Cosac instrument from Max Planck Institute for Solar System Research

    It has not been disclosed which molecules have been found, or how complex they are.

    But the results are likely to provide insights into the possible role of comets in contributing some of the chemical building blocks to the primordial mix from which life evolved on the early Earth.

    Preliminary results from the Mupus instrument, which deployed a hammer to the comet after Philae’s landing, suggest there is a layer of dust 10-20cm thick on the surface with very hard water-ice underneath.

    Mupus instrument from DLR Institute of Planetary Research

    The ice would be frozen solid at temperatures encountered in the outer Solar System – Mupus data suggest this layer has a tensile strength similar to sandstone.

    “It’s within a very broad spectrum of ice models. It was harder than expected at that location, but it’s still within bounds,” said Prof Mark McCaughrean, senior science adviser to ESA, told BBC News.

    Philae has gone into standby because of low power.

    He explained: “You can’t rule out rock, but if you look at the global story, we know the overall density of the comet is 0.4g/cubic cm. There’s no way the thing’s made of rock.

    “It’s more likely there’s sintered ice at the surface with more porous material lower down that hasn’t been exposed to the Sun in the same way.”

    After bouncing off the surface at least twice, Philae came to a stop in some sort of high-walled trap.

    “The fact that we landed up against something may actually be in our favour. If we’d landed on the main surface, the dust layer may have been even thicker and it’s possible we might not have gone down [to the ice],” said Prof McCaughrean.

    Scientists had to race to perform as many key tests as they could before Philae’s battery life ran out at the weekend.

    On re-charge

    A key objective was to drill a sample of “soil” and analyse it in Cosac’s oven. But, disappointingly, the latest information suggest no soil was delivered to the instrument.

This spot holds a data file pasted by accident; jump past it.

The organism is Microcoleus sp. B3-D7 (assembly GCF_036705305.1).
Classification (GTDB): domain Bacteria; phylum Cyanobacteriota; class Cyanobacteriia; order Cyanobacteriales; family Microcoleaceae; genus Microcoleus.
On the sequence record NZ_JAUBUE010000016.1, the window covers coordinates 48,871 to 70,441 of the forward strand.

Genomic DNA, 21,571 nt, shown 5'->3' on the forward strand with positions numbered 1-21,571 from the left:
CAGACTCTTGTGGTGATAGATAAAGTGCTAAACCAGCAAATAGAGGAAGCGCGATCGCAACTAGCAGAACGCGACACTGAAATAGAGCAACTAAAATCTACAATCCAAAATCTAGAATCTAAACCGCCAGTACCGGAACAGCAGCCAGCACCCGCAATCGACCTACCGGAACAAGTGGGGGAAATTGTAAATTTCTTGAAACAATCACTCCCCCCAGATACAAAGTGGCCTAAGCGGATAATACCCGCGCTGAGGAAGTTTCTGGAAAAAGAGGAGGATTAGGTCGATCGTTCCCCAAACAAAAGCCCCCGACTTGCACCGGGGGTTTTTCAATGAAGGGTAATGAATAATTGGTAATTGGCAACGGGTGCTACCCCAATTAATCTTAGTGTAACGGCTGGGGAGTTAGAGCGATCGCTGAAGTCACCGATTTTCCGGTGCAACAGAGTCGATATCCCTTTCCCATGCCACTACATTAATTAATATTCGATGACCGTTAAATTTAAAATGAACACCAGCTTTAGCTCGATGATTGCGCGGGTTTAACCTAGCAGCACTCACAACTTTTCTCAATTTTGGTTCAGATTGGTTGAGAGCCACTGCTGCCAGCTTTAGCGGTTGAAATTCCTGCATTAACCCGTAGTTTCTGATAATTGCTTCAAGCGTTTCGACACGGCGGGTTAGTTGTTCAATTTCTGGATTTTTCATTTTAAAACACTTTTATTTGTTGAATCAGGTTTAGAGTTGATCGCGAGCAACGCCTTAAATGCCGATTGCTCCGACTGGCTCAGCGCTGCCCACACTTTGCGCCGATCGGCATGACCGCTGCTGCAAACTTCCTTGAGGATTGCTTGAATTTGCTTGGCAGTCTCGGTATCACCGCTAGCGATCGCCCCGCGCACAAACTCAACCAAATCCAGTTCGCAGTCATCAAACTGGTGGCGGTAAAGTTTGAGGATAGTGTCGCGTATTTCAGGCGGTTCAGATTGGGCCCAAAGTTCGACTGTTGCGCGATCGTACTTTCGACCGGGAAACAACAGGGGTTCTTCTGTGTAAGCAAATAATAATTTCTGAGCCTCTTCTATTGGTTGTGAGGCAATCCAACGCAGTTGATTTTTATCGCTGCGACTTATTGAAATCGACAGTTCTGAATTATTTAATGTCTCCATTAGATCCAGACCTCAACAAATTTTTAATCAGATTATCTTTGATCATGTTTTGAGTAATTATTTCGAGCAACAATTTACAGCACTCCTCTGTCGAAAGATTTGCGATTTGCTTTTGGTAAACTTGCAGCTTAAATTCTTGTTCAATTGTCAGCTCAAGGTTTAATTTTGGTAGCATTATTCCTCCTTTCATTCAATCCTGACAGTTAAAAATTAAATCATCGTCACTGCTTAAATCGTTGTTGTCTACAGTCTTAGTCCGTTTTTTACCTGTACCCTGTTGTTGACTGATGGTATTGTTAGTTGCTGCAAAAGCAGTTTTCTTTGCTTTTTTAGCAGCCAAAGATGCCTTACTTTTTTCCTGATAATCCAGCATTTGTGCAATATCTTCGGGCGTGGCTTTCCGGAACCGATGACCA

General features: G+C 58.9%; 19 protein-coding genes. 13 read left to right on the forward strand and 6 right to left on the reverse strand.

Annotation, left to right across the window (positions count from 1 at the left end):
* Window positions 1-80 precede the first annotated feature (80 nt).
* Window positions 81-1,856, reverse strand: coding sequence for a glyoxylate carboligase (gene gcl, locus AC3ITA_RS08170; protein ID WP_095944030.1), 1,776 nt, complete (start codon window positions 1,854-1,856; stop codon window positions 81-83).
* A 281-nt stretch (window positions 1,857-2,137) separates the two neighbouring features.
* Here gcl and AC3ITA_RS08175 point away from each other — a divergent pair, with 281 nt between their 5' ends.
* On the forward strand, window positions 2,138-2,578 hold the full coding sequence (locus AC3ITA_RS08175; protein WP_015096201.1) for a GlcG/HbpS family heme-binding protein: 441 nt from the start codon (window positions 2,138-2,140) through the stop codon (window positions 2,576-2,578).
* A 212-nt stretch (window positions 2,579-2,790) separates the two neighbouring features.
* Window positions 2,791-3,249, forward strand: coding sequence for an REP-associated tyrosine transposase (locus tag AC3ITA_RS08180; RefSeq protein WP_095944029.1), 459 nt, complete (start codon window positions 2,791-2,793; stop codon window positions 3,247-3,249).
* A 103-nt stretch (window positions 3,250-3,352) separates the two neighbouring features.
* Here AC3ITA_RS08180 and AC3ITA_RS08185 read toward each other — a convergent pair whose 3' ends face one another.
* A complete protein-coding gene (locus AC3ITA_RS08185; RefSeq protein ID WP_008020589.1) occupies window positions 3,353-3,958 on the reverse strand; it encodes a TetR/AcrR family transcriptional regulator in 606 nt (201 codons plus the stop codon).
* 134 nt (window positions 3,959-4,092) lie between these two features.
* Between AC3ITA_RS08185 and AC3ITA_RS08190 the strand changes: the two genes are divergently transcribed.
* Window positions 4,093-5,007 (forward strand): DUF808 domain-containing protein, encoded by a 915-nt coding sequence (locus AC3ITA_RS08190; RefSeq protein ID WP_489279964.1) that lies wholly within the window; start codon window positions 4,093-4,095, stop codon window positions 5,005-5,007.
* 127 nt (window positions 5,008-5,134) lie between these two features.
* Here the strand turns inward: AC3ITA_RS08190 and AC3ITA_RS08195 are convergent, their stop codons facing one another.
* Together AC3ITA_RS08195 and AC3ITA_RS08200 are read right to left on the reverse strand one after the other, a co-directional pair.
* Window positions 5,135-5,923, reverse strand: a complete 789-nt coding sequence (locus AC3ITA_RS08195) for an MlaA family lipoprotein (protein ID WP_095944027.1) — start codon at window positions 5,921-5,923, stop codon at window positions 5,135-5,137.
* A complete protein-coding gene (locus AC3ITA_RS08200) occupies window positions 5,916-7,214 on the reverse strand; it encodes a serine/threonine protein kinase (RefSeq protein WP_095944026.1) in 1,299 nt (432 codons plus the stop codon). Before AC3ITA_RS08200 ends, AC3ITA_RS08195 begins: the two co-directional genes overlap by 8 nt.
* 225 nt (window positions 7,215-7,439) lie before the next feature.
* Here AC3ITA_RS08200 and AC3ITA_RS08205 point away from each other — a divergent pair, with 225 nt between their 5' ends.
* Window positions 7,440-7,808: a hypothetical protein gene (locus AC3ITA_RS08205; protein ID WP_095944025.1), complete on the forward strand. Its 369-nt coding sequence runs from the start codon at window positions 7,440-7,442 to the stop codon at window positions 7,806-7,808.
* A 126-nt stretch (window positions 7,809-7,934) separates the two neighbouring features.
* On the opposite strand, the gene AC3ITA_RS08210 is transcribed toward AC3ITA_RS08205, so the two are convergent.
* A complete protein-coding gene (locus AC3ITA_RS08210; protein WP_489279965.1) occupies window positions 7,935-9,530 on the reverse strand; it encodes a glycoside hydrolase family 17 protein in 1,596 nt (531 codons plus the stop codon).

Prof McCaughrean explained: “We didn’t necessarily see many organics in the signal. That could be because we didn’t manage to pick up a sample. But what we know is that the drill went down to its full extent and came back up again.”

    “But there’s no independent way to say: This is what the sample looks like before you put it in there.”

    Scientists are hopeful however that as Comet 67P/Churyumov-Gerasimenko approaches the Sun in coming months, Philae’s solar panels will see sunlight again. This might allow the batteries to re-charge, and enable the lander to perform science once more.

    “There’s a trade off – once it gets too hot, Philae will die as well. There is a sweet spot,” said Prof McCaughrean.

    He added: “Given the fact that there is a factor of six, seven, eight in solar illumination and the last action we took was to rotate the body of Philae around to get the bigger solar panel in, I think it’s perfectly reasonable to think it may well happen.

    “By being in the shadow of the cliff, it might even help us, that we might not get so hot, even at full solar illumination. But if you don’t get so hot that you don’t overheat, have you got enough solar power to charge the system.”

    The lander’s Alpha Particle X-ray Spectrometer (APXS) , designed to provide information on the elemental composition of the surface, seems to have partially seen a signal from its own lens cover – which could have dropped off at a strange angle because Philae was not lying flat.

    Alpha Particle X-ray Spectrometer (APXS) from NASA/JPL

    See the full article here.

    [I gotta say, I am not sure if the results in the story match the headline. But, hey, I am not a rocket scientist.]

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  • richardmitnick 6:13 pm on November 10, 2014 Permalink | Reply
    Tags: Astrobiology, , , , , ,   

    From astrobio.net: “Preparing for Alien Life” 

    Astrobiology Magazine